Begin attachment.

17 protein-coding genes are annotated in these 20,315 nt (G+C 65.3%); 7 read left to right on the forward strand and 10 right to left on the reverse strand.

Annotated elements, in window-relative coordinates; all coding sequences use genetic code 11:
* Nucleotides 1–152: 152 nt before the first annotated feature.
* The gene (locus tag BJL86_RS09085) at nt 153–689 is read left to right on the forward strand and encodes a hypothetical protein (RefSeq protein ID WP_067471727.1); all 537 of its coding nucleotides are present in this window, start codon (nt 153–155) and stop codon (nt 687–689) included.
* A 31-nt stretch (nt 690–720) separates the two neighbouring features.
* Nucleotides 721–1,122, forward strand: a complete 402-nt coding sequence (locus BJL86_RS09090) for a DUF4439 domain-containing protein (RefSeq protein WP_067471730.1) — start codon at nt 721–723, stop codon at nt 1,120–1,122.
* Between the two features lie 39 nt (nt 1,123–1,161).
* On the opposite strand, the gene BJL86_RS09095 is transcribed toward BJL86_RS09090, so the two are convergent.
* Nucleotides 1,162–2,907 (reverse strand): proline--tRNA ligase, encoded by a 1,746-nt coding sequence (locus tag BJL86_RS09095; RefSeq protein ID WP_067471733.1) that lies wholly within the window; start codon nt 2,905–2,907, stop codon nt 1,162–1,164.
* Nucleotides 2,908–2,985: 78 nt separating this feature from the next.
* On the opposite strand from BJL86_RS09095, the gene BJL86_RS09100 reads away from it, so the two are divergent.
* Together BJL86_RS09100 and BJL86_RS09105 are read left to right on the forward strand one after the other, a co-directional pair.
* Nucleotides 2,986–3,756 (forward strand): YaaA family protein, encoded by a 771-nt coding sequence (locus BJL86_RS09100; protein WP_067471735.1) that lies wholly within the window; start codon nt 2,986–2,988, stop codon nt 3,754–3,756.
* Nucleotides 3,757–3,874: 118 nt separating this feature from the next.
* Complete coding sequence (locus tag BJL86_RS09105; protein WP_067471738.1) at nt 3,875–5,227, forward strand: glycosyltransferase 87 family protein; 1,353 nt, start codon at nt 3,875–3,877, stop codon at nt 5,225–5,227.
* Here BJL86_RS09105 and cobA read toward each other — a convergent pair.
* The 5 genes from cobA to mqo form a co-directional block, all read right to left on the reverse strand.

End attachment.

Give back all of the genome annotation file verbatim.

17 protein-coding genes are annotated in these 20,315 nt (G+C 65.3%); 7 read left to right on the forward strand and 10 right to left on the reverse strand.

Annotated elements, in window-relative coordinates; all coding sequences use genetic code 11:
* Nucleotides 1–152: 152 nt before the first annotated feature.
* The gene (locus tag BJL86_RS09085) at nt 153–689 is read left to right on the forward strand and encodes a hypothetical protein (RefSeq protein ID WP_067471727.1); all 537 of its coding nucleotides are present in this window, start codon (nt 153–155) and stop codon (nt 687–689) included.
* A 31-nt stretch (nt 690–720) separates the two neighbouring features.
* Nucleotides 721–1,122, forward strand: a complete 402-nt coding sequence (locus BJL86_RS09090) for a DUF4439 domain-containing protein (RefSeq protein WP_067471730.1) — start codon at nt 721–723, stop codon at nt 1,120–1,122.
* Between the two features lie 39 nt (nt 1,123–1,161).
* On the opposite strand, the gene BJL86_RS09095 is transcribed toward BJL86_RS09090, so the two are convergent.
* Nucleotides 1,162–2,907 (reverse strand): proline--tRNA ligase, encoded by a 1,746-nt coding sequence (locus tag BJL86_RS09095; RefSeq protein ID WP_067471733.1) that lies wholly within the window; start codon nt 2,905–2,907, stop codon nt 1,162–1,164.
* Nucleotides 2,908–2,985: 78 nt separating this feature from the next.
* On the opposite strand from BJL86_RS09095, the gene BJL86_RS09100 reads away from it, so the two are divergent.
* Together BJL86_RS09100 and BJL86_RS09105 are read left to right on the forward strand one after the other, a co-directional pair.
* Nucleotides 2,986–3,756 (forward strand): YaaA family protein, encoded by a 771-nt coding sequence (locus BJL86_RS09100; protein WP_067471735.1) that lies wholly within the window; start codon nt 2,986–2,988, stop codon nt 3,754–3,756.
* Nucleotides 3,757–3,874: 118 nt separating this feature from the next.
* Complete coding sequence (locus tag BJL86_RS09105; protein WP_067471738.1) at nt 3,875–5,227, forward strand: glycosyltransferase 87 family protein; 1,353 nt, start codon at nt 3,875–3,877, stop codon at nt 5,225–5,227.
* Here BJL86_RS09105 and cobA read toward each other — a convergent pair.
* The 5 genes from cobA to mqo form a co-directional block, all read right to left on the reverse strand.